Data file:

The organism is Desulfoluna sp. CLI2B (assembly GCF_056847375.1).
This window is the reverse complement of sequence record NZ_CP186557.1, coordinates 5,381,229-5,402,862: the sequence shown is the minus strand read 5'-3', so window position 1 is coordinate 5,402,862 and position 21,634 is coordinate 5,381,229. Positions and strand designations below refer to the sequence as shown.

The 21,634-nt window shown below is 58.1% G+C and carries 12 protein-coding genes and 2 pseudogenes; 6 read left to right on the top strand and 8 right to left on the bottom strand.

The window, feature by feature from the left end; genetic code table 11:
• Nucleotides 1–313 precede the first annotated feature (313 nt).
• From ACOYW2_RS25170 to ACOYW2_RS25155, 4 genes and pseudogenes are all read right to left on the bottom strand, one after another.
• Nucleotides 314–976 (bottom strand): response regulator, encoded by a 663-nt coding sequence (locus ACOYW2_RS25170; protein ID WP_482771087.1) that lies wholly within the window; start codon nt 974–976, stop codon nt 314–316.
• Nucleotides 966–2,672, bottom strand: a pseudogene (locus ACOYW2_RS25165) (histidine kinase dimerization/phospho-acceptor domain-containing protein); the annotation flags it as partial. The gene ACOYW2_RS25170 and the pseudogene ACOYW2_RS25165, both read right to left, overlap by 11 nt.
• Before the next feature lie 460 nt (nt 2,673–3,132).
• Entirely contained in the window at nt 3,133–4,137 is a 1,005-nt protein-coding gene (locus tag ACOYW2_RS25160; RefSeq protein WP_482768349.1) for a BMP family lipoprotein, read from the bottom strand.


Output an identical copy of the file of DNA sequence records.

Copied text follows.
The organism is Desulfoluna sp. CLI2B (assembly GCF_056847375.1).
This window is the reverse complement of sequence record NZ_CP186557.1, coordinates 5,381,229-5,402,862: the sequence shown is the minus strand read 5'-3', so window position 1 is coordinate 5,402,862 and position 21,634 is coordinate 5,381,229. Positions and strand designations below refer to the sequence as shown.

The 21,634-nt window shown below is 58.1% G+C and carries 12 protein-coding genes and 2 pseudogenes; 6 read left to right on the top strand and 8 right to left on the bottom strand.

The window, feature by feature from the left end; genetic code table 11:
• Nucleotides 1–313 precede the first annotated feature (313 nt).
• From ACOYW2_RS25170 to ACOYW2_RS25155, 4 genes and pseudogenes are all read right to left on the bottom strand, one after another.
• Nucleotides 314–976 (bottom strand): response regulator, encoded by a 663-nt coding sequence (locus ACOYW2_RS25170; protein ID WP_482771087.1) that lies wholly within the window; start codon nt 974–976, stop codon nt 314–316.
• Nucleotides 966–2,672, bottom strand: a pseudogene (locus ACOYW2_RS25165) (histidine kinase dimerization/phospho-acceptor domain-containing protein); the annotation flags it as partial. The gene ACOYW2_RS25170 and the pseudogene ACOYW2_RS25165, both read right to left, overlap by 11 nt.
• Before the next feature lie 460 nt (nt 2,673–3,132).
• Entirely contained in the window at nt 3,133–4,137 is a 1,005-nt protein-coding gene (locus tag ACOYW2_RS25160; RefSeq protein WP_482768349.1) for a BMP family lipoprotein, read from the bottom strand.